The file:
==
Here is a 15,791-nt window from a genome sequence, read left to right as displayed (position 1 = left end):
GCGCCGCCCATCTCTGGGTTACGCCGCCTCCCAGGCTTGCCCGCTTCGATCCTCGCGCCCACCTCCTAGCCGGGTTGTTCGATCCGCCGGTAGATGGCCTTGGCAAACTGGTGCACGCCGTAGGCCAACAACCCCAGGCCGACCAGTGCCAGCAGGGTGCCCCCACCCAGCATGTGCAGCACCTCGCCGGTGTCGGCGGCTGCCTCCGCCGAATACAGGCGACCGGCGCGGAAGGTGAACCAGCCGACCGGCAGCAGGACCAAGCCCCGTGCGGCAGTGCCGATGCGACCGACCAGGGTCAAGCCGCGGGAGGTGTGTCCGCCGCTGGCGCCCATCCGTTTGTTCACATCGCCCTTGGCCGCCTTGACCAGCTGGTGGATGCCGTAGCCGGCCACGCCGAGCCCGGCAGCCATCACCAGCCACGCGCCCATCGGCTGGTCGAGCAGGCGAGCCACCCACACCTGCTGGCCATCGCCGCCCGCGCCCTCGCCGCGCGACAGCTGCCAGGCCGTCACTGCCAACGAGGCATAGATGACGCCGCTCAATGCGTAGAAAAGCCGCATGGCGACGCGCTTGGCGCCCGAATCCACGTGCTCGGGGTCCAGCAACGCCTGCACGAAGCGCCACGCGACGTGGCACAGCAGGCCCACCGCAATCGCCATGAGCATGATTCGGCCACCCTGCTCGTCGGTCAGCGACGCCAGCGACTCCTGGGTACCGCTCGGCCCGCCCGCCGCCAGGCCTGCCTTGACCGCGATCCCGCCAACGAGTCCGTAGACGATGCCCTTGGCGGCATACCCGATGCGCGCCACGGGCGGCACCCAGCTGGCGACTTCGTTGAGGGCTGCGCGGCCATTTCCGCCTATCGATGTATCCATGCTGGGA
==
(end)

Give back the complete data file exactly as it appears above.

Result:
Here is a 15,791-nt window from a genome sequence, read left to right as displayed (position 1 = left end):
GCGCCGCCCATCTCTGGGTTACGCCGCCTCCCAGGCTTGCCCGCTTCGATCCTCGCGCCCACCTCCTAGCCGGGTTGTTCGATCCGCCGGTAGATGGCCTTGGCAAACTGGTGCACGCCGTAGGCCAACAACCCCAGGCCGACCAGTGCCAGCAGGGTGCCCCCACCCAGCATGTGCAGCACCTCGCCGGTGTCGGCGGCTGCCTCCGCCGAATACAGGCGACCGGCGCGGAAGGTGAACCAGCCGACCGGCAGCAGGACCAAGCCCCGTGCGGCAGTGCCGATGCGACCGACCAGGGTCAAGCCGCGGGAGGTGTGTCCGCCGCTGGCGCCCATCCGTTTGTTCACATCGCCCTTGGCCGCCTTGACCAGCTGGTGGATGCCGTAGCCGGCCACGCCGAGCCCGGCAGCCATCACCAGCCACGCGCCCATCGGCTGGTCGAGCAGGCGAGCCACCCACACCTGCTGGCCATCGCCGCCCGCGCCCTCGCCGCGCGACAGCTGCCAGGCCGTCACTGCCAACGAGGCATAGATGACGCCGCTCAATGCGTAGAAAAGCCGCATGGCGACGCGCTTGGCGCCCGAATCCACGTGCTCGGGGTCCAGCAACGCCTGCACGAAGCGCCACGCGACGTGGCACAGCAGGCCCACCGCAATCGCCATGAGCATGATTCGGCCACCCTGCTCGTCGGTCAGCGACGCCAGCGACTCCTGGGTACCGCTCGGCCCGCCCGCCGCCAGGCCTGCCTTGACCGCGATCCCGCCAACGAGTCCGTAGACGATGCCCTTGGCGGCATACCCGATGCGCGCCACGGGCGGCACCCAGCTGGCGACTTCGTTGAGGGCTGCGCGGCCATTTCCGCCTATCGATGTATCCATGCTGGGA